Porn agains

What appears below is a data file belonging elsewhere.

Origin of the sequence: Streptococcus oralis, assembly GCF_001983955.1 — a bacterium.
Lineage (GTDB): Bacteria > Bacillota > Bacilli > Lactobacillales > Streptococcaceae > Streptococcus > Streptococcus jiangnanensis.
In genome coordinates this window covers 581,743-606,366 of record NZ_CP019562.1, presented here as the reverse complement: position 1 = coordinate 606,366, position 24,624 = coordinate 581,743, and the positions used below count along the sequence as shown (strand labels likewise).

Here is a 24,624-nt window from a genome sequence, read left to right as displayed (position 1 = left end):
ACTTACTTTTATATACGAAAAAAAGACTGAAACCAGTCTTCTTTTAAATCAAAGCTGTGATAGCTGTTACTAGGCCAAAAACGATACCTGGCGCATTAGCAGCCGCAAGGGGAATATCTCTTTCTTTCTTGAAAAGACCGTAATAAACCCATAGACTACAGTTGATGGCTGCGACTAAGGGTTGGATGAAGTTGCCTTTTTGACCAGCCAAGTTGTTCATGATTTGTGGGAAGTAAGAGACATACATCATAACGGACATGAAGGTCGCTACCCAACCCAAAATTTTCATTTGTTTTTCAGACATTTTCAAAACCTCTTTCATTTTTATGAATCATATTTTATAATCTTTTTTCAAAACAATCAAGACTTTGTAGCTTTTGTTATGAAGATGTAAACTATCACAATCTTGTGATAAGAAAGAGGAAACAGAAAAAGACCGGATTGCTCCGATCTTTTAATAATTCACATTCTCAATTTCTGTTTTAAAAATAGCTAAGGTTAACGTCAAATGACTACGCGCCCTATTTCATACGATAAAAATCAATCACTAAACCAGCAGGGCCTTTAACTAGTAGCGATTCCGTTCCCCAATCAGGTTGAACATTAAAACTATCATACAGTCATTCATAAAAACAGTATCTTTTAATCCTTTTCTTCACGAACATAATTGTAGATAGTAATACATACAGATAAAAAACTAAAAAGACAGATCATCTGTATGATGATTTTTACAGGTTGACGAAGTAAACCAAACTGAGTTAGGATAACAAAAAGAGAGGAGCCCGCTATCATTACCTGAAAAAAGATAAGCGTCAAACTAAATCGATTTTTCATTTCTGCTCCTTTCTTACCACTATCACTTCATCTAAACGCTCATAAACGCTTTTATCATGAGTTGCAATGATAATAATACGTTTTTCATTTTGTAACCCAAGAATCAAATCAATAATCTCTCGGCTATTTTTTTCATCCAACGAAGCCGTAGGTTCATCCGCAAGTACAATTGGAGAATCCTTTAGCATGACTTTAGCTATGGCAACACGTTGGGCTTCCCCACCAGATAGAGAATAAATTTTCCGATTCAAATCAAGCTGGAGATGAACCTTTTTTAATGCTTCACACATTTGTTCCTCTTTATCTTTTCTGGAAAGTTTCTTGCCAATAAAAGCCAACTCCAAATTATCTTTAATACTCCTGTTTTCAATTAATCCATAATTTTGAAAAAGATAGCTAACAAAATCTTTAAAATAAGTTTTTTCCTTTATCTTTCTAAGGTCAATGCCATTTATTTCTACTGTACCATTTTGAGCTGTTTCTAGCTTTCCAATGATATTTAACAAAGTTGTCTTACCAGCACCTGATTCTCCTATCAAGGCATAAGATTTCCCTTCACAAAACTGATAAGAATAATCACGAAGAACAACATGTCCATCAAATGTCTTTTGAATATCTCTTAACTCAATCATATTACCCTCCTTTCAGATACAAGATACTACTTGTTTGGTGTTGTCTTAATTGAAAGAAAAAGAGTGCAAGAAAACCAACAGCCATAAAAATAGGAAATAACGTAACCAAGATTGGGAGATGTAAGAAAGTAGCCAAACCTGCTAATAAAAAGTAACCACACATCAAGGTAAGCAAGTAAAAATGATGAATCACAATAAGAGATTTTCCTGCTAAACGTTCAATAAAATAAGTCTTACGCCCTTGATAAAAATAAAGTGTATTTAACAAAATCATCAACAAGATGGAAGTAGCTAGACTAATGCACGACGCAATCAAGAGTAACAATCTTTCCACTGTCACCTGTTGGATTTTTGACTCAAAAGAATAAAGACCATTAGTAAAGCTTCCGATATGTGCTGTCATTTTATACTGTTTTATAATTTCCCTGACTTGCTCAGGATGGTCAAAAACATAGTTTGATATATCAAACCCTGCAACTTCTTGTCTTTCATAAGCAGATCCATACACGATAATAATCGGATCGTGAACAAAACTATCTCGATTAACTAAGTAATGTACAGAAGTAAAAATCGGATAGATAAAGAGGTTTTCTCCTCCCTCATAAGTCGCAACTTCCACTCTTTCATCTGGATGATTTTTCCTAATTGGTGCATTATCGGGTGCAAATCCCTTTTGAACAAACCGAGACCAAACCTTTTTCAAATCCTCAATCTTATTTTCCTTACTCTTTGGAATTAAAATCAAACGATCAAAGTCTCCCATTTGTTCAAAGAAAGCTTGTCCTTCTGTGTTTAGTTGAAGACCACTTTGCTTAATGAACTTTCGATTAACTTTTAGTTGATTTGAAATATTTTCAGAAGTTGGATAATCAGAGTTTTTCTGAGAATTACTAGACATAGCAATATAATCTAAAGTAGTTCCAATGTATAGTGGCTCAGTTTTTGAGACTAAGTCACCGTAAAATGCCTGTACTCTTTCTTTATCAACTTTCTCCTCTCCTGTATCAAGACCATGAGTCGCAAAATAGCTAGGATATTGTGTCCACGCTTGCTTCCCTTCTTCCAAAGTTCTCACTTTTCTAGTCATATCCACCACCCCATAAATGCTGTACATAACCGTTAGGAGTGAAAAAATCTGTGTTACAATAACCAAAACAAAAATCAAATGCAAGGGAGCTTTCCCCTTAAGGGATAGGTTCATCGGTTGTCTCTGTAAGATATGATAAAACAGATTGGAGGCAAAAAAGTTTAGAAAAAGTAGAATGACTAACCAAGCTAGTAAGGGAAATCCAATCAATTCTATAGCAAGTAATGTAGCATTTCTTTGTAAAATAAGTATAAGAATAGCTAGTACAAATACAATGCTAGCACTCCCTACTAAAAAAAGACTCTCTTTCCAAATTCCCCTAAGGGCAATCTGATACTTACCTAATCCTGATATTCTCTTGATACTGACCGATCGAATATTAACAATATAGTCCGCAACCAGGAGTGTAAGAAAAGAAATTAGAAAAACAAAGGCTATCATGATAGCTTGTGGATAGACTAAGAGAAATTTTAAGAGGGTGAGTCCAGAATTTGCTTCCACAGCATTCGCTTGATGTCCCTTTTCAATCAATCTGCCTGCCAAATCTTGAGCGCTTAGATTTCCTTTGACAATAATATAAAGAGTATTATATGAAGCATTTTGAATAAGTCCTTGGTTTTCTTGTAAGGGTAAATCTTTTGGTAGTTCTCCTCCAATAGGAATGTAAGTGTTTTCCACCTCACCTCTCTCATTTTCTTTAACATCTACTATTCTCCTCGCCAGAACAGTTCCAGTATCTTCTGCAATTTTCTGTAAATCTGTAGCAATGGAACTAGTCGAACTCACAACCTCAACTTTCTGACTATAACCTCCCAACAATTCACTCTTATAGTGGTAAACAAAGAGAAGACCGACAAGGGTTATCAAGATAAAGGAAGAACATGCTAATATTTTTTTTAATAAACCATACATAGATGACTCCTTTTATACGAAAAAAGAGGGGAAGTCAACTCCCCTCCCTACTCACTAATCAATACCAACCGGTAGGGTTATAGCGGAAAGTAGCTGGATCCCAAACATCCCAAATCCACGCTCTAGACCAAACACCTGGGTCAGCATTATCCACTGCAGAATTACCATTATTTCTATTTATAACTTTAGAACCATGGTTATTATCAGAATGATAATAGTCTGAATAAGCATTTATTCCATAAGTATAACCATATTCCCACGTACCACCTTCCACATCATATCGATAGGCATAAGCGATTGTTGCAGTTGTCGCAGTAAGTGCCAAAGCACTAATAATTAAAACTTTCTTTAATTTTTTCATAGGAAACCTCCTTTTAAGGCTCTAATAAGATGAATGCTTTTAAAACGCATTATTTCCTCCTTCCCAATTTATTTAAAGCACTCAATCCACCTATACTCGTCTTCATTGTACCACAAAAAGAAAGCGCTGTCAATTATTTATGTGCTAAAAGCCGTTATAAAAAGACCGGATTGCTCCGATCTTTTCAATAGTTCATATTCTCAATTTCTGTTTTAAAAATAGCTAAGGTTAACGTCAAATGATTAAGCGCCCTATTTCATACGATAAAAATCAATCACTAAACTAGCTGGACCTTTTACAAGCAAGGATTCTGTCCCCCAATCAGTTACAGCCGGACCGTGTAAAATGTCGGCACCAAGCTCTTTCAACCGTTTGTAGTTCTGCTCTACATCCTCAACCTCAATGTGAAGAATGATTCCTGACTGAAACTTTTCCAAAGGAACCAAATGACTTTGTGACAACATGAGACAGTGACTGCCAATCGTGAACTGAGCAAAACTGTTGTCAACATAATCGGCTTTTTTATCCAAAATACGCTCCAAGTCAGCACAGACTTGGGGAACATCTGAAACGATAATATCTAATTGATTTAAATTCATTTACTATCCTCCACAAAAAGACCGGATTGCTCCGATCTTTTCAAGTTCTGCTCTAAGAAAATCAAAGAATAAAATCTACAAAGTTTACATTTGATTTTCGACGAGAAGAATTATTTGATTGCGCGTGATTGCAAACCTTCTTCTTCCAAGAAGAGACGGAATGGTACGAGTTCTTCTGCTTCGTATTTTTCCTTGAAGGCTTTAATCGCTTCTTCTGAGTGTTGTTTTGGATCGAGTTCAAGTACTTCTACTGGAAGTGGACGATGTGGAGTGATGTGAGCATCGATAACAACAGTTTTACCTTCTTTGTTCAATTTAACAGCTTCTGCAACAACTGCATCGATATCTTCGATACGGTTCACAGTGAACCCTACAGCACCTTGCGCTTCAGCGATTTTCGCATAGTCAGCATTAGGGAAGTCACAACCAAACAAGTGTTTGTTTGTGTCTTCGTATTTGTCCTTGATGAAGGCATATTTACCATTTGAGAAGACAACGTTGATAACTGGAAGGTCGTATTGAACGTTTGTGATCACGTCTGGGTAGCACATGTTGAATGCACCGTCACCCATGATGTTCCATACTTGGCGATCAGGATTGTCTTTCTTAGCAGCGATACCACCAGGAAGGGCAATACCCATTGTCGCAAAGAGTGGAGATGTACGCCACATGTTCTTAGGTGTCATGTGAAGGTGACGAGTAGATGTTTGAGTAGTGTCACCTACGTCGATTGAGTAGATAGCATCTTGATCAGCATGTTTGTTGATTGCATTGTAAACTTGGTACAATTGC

The hustle to make Larry Flynt a First Amendment hero A nation gets the pornography it deserves, which is why so many people are incensed by it. For pornophobes, porn is a vast mire of misogyny, victims, violence, and alienated sex. Often preoccupied with the stuff, anti-porn crusaders are too squeamish to grasp the complexity and the contradictions inherent in it. Apart from pro-porn sex radicals and a few academic apologists, only the ACLU crowd is left to reluctantly defend pornography: it's the price of free speech. Pained liberalism is the predominant sentiment in "The People vs. Larry Flynt," Milos Forman's glossy biopic about Hustler's obstreperous redneck publisher. Porn may be a necessary evil, but Forman personally dislikes it and wants the country to know he's never bought a copy of Hustler. The upshot is a movie that sanitizes Flynt's career into one long, noble crusade for the First Amendment, while erasing from the picture the very thing that made Hustler so reviled and persecuted -- its scurrilous antiestablishment politics. Masterfully made, this movie nevertheless reeks of class condescension, taming Flynt's cantankerous, contrarian life into the most conventional story arc possible. That life is certainly awash in movie moments. Raised dirt-poor in the hills of Appalachia, an eighth-grade dropout, Flynt became a megamillionaire by publishing a raunchy magazine devoted to offending the nation. He fought endless obscenity charges, was repeatedly slapped in jail, and spent over $50 million defending himself against the numerous civil suits brought by his outraged targets. At the height of his success he underwent a bizarre conversion to Christianity at the hands of Jimmy Carter's evangelical sister, then renounced Christ after an assassination attempt (by a self-proclaimed white supremacist) left him paralyzed from the waist down. Flynt spent the next decade in blinding pain and a drugged stupor, during which time his true love and co-publisher, wife Althea, died of AIDS. As if that weren't enough, there was the famous 1988 Supreme Court victory over sanctimonious Moral Majoritarian Jerry Falwell, resulting in an historic and unanimous decision in Flynt's favor that expanded the perimeters of political speech for the entire nation. I met Flynt for the first time in October, long after having first written about Hustler in a 1992 essay and a subsequent book, "Bound and Gagged" (Grove), which, despite its many potshots at Flynt, he described as "feisty." I asked him if it felt weird to suddenly be receiving all this media adulation: did he think he was being cleaned up to make him more palatable? He agreed about the whitewash, but added, "What's weird isn't getting all the attention now; what felt strange was being so vilified for all those years." To understand Hustler's vilification, it helps if you know something more about its politics than you'll glean from Forman's movie. When Hustler became the first mass-circulation rag to show pubic hair, when it deployed rampant grossness and vulgarity at America's leaders and public figures, systematically sullying every national icon the country held sacred (as in the infamous nude photos of Jackie Onassis), these were taste violations with a purpose. For Hustler, the body is a battleground of opposing forces where sex, taste and class fight it out. Hustler's self-styled war on bullshit meant exposing the way our national hypocrisy -- sexual and political -- is propped up by syrupy sentimentality, by the fiction of upward mobility, and by all the sacred icons that bind us together into ersatz homogeneous nationhood. The magazine's content reflects the view that bodily discretion of any sort collaborates with repression and social hypocrisy; Hustler has long dedicated itself to exposure of every kind, not just of bodies but of the body politic. Here, the politely veiled body is analogous to secret abuses of privilege and to the hidden sources of ruling-class wealth. Discretion benefits the rich and powerful, not the Hustler reader. Hustler's use of nudity is often explicitly political, a leveling technique deriving from a long-standing tradition of political satire. The nude photos of Jackie Onassis sunbathing on her private Greek island violated not just the Kennedys' iconic status, but the high-priced seclusion the rich and famous purchase to cocoon themselves from the hoi polloi. The dignity of powerful men is similarly deflated, often through the tactic of superimposing famous heads onto naked male bodies: check out the equipment on that studly Ollie North, or -- shudder -- George Bush. Hustler's America is a land of rampant hypocrisy, riven by the everyday violence of class stratification, made stupid by organized religion, run by an illicit and abusive government that operates at the behest of the rich: corporations, media moguls and foreign fat cats. Forman's film somehow manages to sidestep these class issues, even while lingering lovingly over the more garish aspects of white-trash culture. When this film does try to talk class, it disintegrates into something resembling a live-action cartoon. Witness the film's prologue, a product of its USC-educated screenwriters' imaginations and too many "Beverly Hillbillies" reruns: FADE UP: A chunky, prepubescent Flynt, scampering around the hills of Appalachia. At age 10 he's already a full-fledged hillbilly entrepreneur with a thriving business distilling moonshine and purveying it to the locals at inflated prices. Casting note: locals should be (to quote the script) "literally hillbillies: no teeth, foul-looking, disturbingly inbred." CUE MUSIC: An obligatory banjo-twanging homage to "Deliverance." When Larry comes across his Pa, sprawled out in the barn imbibing the product, our young hero coolly smashes him over the head with an empty jug. "Matter of principle," he explains to a stunned younger brother. "He was drinkin' my profits." CUT TO: Larry, some 20 years later, clad in a combustible plaid polyester leisure suit, surrounded by semi-naked girls at Hustler Club No. 8, a low-rent strip joint catering to pretty much the same clientele of his bygone youth, now transplanted from the Kentucky hills to Columbus, Ohio. It is true that after leaving the army (he enlisted at age 15 with a forged birth certificate and was dismissed shortly after for lack of education), and after working a series of miserable jobs (dishwasher, mattress factory, and a GM assembly line from which he was laid off), 16-year-old Larry briefly joined his father running a bootleg operation: purchasing liquor in a neighboring "wet" area and selling it illegally in a dry one. Not moonshine, unlike the movie's Flynt, who seems to have hatched fully formed from the hills like some backwoods Jungian archetype: a white-trash entrepreneur with an authority complex. (This theme will ring tinnily throughout the movie.) But there's another story here the movie isn't interested in telling -- the one about the relation between Flynt's biography and the realities of class, work and opportunity structures in postwar America. It's not those Kentucky backwoods that supply the context for Hustler, but that unseen urban migration of Flynt and customers, out of grinding rural poverty and into the joys of tedious minimum-wage slavery, from which the equally bored strippers (themselves in quest of economic opportunities) provide some temporary relief. Flynt emphasizes, "Hustler's lowbrow humor wasn't something new or original. It's something discussed in the workshops and factories and offices by blue-collar and white-collar Americans." His readers like the magazine, he says, because he's one of them; he put in his time in these places. But let's be clear: vulgarity isn't an organic element of the minimum-wage classes, it's a mode of undermining authority, given the way those on the bottom of the class ladder are expected to perform ritualized acts of deference to their "superiors." What earns Hustler its readers' loyalty isn't just those beaver shots; it's the pleasures of rebellion, and the camaraderie it creates among those on the bottom. Vulgarity becomes a form of class solidarity. Not for Hustler are the airbrushed fantasies that fuel the Playboy and Penthouse imaginations. Instead, Hustler's early pictorials featured pregnant women, middle-aged women, hugely fat women, hermaphrodites, amputees, and -- in a moment of true frisson for your typical heterosexual male -- a photo spread of a preoperative transsexual, doubly well endowed. Hustler's grossness follows in the tradition of Rabelaisian political pornography. The Hustler body is a gaseous, fluid-emitting, embarrassing body that is continually defying the strictures of social mores, threatening to erupt at any moment. Hustler's favorite joke is someone accidentally defecating in church. Policing the disruptive potential of unruly bodies has been essential to creating an orderly workforce and a docile, law-abiding populace ever since the bourgeois revolution, when manners, disgust and delicacy about sex and bodily functions -- previously the province of the aristocracy -- began filtering downward. Manners and decorum became essential to maintaining class distinctions, and bodily proprieties necessary prerequisites to upward mobility. Hustler dedicates itself to the systematic transgression of these prohibitions, which aren't only externally imposed; they're also held in place by deeply internalized forms of shame and embarrassment. These prohibitions form the very structure of the modern psyche. No wonder violating them feels like such an outrage to bourgeois sensibilities. Flynt often has put his own body on the line for his magazine's principles, promoting indecorousness by "acting out" in the nation's courtrooms: sassing judges, spitting, throwing fruit, and wearing an American flag as a diaper. Forman's movie despises all these bad-boy theatrics, though: it respects Flynt only when he's kowtowing to the state. Proper citizenship in "The People vs. Larry Flynt" means adopting all the obeisance and sucking up to power that Hustler and Flynt himself have long ridiculed. Freedom for Forman means the freedom to conform. This movie may be Czech emigre Forman's love letter to American democracy, but it's also deeply undemocratic. Forman has said that Flynt's story is about "becoming an American, a politically cognizant citizen." If it doesn't occur to him that Flynt could have been politically cognizant from the start, it's because here, "ideas" are the province of the educated classes. Flynt must learn citizenship at the feet of his betters -- namely, attorney Alan Isaacman (a composite of Flynt's many lawyers). This is the character with the most education, and thus, the film's moral center. Forman does show just how ready the state is to bring on its storm troopers to back up its rules of etiquette: Flynt is variously gagged with electrical tape, carted off to jail for disrupting the courtroom proceedings, and sent to a psychiatric prison for smart-mouthing a judge. But when Isaacman sees Flynt's behavior as crazy, so do we. After all, why would any sane person defy the power of Law? When wild man Flynt behaves himself and shuts up for the first time at the Falwell trial, that's the triumph of democracy. But for the film, it's also a measure of the protagonist's "growth" -- that staple of Hollywood narrative. When Isaacman beams his approval at Flynt, it brings tears to your eyes -- given that in an earlier Supreme Court pilgrimage Flynt got himself arrested for contempt when he shouted at the justices, "You're nothing but eight assholes and a token cunt!" This film loves the Law far more than it loves Flynt's dissidence. In fact, Forman has said that for him, the true hero of the film is the Supreme Court. "The People vs. Larry Flynt" reconstitutes the pornographer's extraordinarily raunchy career as a gala tribute to our great nation. The audience leaves the theater wrapped in a big, warm, self-congratulatory glow: look how tolerant we are. Lost amid all this is Hustler's long-standing dedication to challenging exactly this sort of nauseating national self-idealization. The magazine dedicated itself to contesting state power, not kissing its butt. Yet, like the film, Larry Flynt's just-published autobiography, "An Unseemly Man: My Life as Pornographer, Pundit, and Social Outcast" (Dove), repackages his life story in a manner calculated to milk the audience's approval. It is sprinkled with incidents of bestiality, sybaritic sex, drugs and vulgarity. But just as often it's the new, "improved" Larry Flynt that saunters through the pages, waxing patriotic, burping platitudes such as "America is the greatest country in the world because it's the freest," and analyzing himself in the upper-middlebrow idiom of pop psychology. After all these years of using the national stage as a public toilet, Larry now wants our love? So what will become of Flynt and his much unbeloved magazine now that he's been transfigured from loathsome pariah to chubby-cheeked media darling and jetted to Czechoslovakia to screen the movie for "fellow dissident" Vaclav Havel? When I met Flynt, the only thing that surprised me was how charming he was. All those years in a wheelchair (yes, it is gold plated) have given him an extreme case of middle-aged spread, and his face has a melted quality, with only a hint of the self-conscious cockiness from old pictures. So how would Larry Flynt like to have the spotlight turned on his body? How about a Larry Flynt centerfold? He answers immediately, "Hey, the reason more men don't want to take their clothes off is because they're so uptight about their little dicks. In all the X-rated videos and magazines they're twice the size of a normal penis and it's given every man in America a complex. Even though women all tell me that as long as a guy knows what he's doing, size isn't that important. ... Women have the same problem about their breasts as men have about their penises. If someone could somehow get men and women on the same wavelength about this breast-penis thing, I think it would do more to enhance everyone's life than anything else." Well there's a utopian vision. Who says Flynt isn't a man of ideas? The problem is, he's so damn conciliatory these days. It may be unfair to hold a guy to his youthful principles, at least until you've ridden a mile in his wheelchair. But when Flynt starts saluting the flag instead of using it as a diaper and parrots lines such as "If the First Amendment can protect even a scumbag like me, then it will protect all of you, because I'm the worst" (a line I've heard from both the "real" Larry and the movie Larry), you begin to suspect that the nation, in its quest for vengeance, wasn't content simply to paralyze Flynt. It had to finish the job by reconfiguring him as a patriot and heaping its admiration on him. And who, after all, can hold out forever against the dark forces of conventionality? Even scumbag pornographers are suckers for love and a place in the history books, it seems, when the world is blowing kisses their way. This article originally appeared in the Village Voice.